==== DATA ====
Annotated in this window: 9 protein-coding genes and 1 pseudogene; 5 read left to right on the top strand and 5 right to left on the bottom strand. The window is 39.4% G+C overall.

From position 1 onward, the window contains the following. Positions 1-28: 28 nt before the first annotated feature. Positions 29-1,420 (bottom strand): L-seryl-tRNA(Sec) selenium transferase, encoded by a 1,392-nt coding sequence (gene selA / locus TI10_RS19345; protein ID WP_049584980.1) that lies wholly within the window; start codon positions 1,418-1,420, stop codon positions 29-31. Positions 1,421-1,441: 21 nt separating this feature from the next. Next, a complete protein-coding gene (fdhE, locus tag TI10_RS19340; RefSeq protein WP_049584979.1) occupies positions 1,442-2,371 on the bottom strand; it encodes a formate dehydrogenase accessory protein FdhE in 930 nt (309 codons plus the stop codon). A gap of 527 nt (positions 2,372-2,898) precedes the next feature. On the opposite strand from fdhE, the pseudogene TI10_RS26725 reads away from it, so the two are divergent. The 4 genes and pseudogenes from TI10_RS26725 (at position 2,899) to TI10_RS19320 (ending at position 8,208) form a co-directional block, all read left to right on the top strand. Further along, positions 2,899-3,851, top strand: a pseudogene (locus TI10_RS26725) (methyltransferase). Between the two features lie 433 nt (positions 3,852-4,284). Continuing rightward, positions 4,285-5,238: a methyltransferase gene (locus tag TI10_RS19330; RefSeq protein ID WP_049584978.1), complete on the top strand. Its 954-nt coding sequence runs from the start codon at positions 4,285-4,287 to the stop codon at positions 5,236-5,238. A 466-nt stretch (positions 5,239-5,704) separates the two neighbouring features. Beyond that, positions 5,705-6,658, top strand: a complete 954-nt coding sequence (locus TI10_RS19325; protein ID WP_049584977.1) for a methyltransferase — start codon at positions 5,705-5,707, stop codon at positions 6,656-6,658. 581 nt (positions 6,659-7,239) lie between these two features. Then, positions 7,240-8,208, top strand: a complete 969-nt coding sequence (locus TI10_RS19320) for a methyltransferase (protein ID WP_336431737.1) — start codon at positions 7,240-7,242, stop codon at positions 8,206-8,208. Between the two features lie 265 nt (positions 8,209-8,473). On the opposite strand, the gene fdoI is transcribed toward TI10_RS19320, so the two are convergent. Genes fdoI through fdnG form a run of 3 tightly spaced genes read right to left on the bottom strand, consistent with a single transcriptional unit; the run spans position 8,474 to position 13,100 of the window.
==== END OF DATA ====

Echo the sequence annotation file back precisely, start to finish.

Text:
Annotated in this window: 9 protein-coding genes and 1 pseudogene; 5 read left to right on the top strand and 5 right to left on the bottom strand. The window is 39.4% G+C overall.

From position 1 onward, the window contains the following. Positions 1-28: 28 nt before the first annotated feature. Positions 29-1,420 (bottom strand): L-seryl-tRNA(Sec) selenium transferase, encoded by a 1,392-nt coding sequence (gene selA / locus TI10_RS19345; protein ID WP_049584980.1) that lies wholly within the window; start codon positions 1,418-1,420, stop codon positions 29-31. Positions 1,421-1,441: 21 nt separating this feature from the next. Next, a complete protein-coding gene (fdhE, locus tag TI10_RS19340; RefSeq protein WP_049584979.1) occupies positions 1,442-2,371 on the bottom strand; it encodes a formate dehydrogenase accessory protein FdhE in 930 nt (309 codons plus the stop codon). A gap of 527 nt (positions 2,372-2,898) precedes the next feature. On the opposite strand from fdhE, the pseudogene TI10_RS26725 reads away from it, so the two are divergent. The 4 genes and pseudogenes from TI10_RS26725 (at position 2,899) to TI10_RS19320 (ending at position 8,208) form a co-directional block, all read left to right on the top strand. Further along, positions 2,899-3,851, top strand: a pseudogene (locus TI10_RS26725) (methyltransferase). Between the two features lie 433 nt (positions 3,852-4,284). Continuing rightward, positions 4,285-5,238: a methyltransferase gene (locus tag TI10_RS19330; RefSeq protein ID WP_049584978.1), complete on the top strand. Its 954-nt coding sequence runs from the start codon at positions 4,285-4,287 to the stop codon at positions 5,236-5,238. A 466-nt stretch (positions 5,239-5,704) separates the two neighbouring features. Beyond that, positions 5,705-6,658, top strand: a complete 954-nt coding sequence (locus TI10_RS19325; protein ID WP_049584977.1) for a methyltransferase — start codon at positions 5,705-5,707, stop codon at positions 6,656-6,658. 581 nt (positions 6,659-7,239) lie between these two features. Then, positions 7,240-8,208, top strand: a complete 969-nt coding sequence (locus TI10_RS19320) for a methyltransferase (protein ID WP_336431737.1) — start codon at positions 7,240-7,242, stop codon at positions 8,206-8,208. Between the two features lie 265 nt (positions 8,209-8,473). On the opposite strand, the gene fdoI is transcribed toward TI10_RS19320, so the two are convergent. Genes fdoI through fdnG form a run of 3 tightly spaced genes read right to left on the bottom strand, consistent with a single transcriptional unit; the run spans position 8,474 to position 13,100 of the window.